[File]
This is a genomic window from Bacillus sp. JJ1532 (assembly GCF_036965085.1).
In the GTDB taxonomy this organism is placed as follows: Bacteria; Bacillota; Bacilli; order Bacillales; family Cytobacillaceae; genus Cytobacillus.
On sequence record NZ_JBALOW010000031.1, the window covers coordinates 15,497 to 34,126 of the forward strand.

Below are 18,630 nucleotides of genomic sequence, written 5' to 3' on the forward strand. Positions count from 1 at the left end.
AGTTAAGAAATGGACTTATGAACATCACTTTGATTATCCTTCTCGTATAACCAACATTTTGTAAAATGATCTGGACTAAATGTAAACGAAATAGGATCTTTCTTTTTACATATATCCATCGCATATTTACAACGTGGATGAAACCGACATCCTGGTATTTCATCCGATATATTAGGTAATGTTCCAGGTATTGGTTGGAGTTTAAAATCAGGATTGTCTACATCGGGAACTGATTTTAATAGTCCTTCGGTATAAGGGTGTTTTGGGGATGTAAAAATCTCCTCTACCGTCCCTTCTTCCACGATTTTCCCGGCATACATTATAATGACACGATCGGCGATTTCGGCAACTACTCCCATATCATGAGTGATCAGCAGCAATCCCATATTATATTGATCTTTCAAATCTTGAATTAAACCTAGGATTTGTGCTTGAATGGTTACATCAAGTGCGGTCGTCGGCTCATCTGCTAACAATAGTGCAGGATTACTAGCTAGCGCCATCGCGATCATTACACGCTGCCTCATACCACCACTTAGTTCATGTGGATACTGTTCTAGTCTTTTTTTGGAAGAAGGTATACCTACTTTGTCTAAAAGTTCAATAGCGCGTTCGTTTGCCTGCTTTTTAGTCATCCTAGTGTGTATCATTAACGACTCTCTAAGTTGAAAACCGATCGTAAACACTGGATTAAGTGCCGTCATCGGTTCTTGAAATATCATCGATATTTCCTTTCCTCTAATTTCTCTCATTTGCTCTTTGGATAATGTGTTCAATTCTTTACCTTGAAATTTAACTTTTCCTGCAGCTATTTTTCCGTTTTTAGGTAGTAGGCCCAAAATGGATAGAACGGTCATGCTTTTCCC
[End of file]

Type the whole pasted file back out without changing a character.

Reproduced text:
This is a genomic window from Bacillus sp. JJ1532 (assembly GCF_036965085.1).
In the GTDB taxonomy this organism is placed as follows: Bacteria; Bacillota; Bacilli; order Bacillales; family Cytobacillaceae; genus Cytobacillus.
On sequence record NZ_JBALOW010000031.1, the window covers coordinates 15,497 to 34,126 of the forward strand.

Below are 18,630 nucleotides of genomic sequence, written 5' to 3' on the forward strand. Positions count from 1 at the left end.
AGTTAAGAAATGGACTTATGAACATCACTTTGATTATCCTTCTCGTATAACCAACATTTTGTAAAATGATCTGGACTAAATGTAAACGAAATAGGATCTTTCTTTTTACATATATCCATCGCATATTTACAACGTGGATGAAACCGACATCCTGGTATTTCATCCGATATATTAGGTAATGTTCCAGGTATTGGTTGGAGTTTAAAATCAGGATTGTCTACATCGGGAACTGATTTTAATAGTCCTTCGGTATAAGGGTGTTTTGGGGATGTAAAAATCTCCTCTACCGTCCCTTCTTCCACGATTTTCCCGGCATACATTATAATGACACGATCGGCGATTTCGGCAACTACTCCCATATCATGAGTGATCAGCAGCAATCCCATATTATATTGATCTTTCAAATCTTGAATTAAACCTAGGATTTGTGCTTGAATGGTTACATCAAGTGCGGTCGTCGGCTCATCTGCTAACAATAGTGCAGGATTACTAGCTAGCGCCATCGCGATCATTACACGCTGCCTCATACCACCACTTAGTTCATGTGGATACTGTTCTAGTCTTTTTTTGGAAGAAGGTATACCTACTTTGTCTAAAAGTTCAATAGCGCGTTCGTTTGCCTGCTTTTTAGTCATCCTAGTGTGTATCATTAACGACTCTCTAAGTTGAAAACCGATCGTAAACACTGGATTAAGTGCCGTCATCGGTTCTTGAAATATCATCGATATTTCCTTTCCTCTAATTTCTCTCATTTGCTCTTTGGATAATGTGTTCAATTCTTTACCTTGAAATTTAACTTTTCCTGCAGCTATTTTTCCGTTTTTAGGTAGTAGGCCCAAAATGGATAGAACGGTCATGCTTTTCCC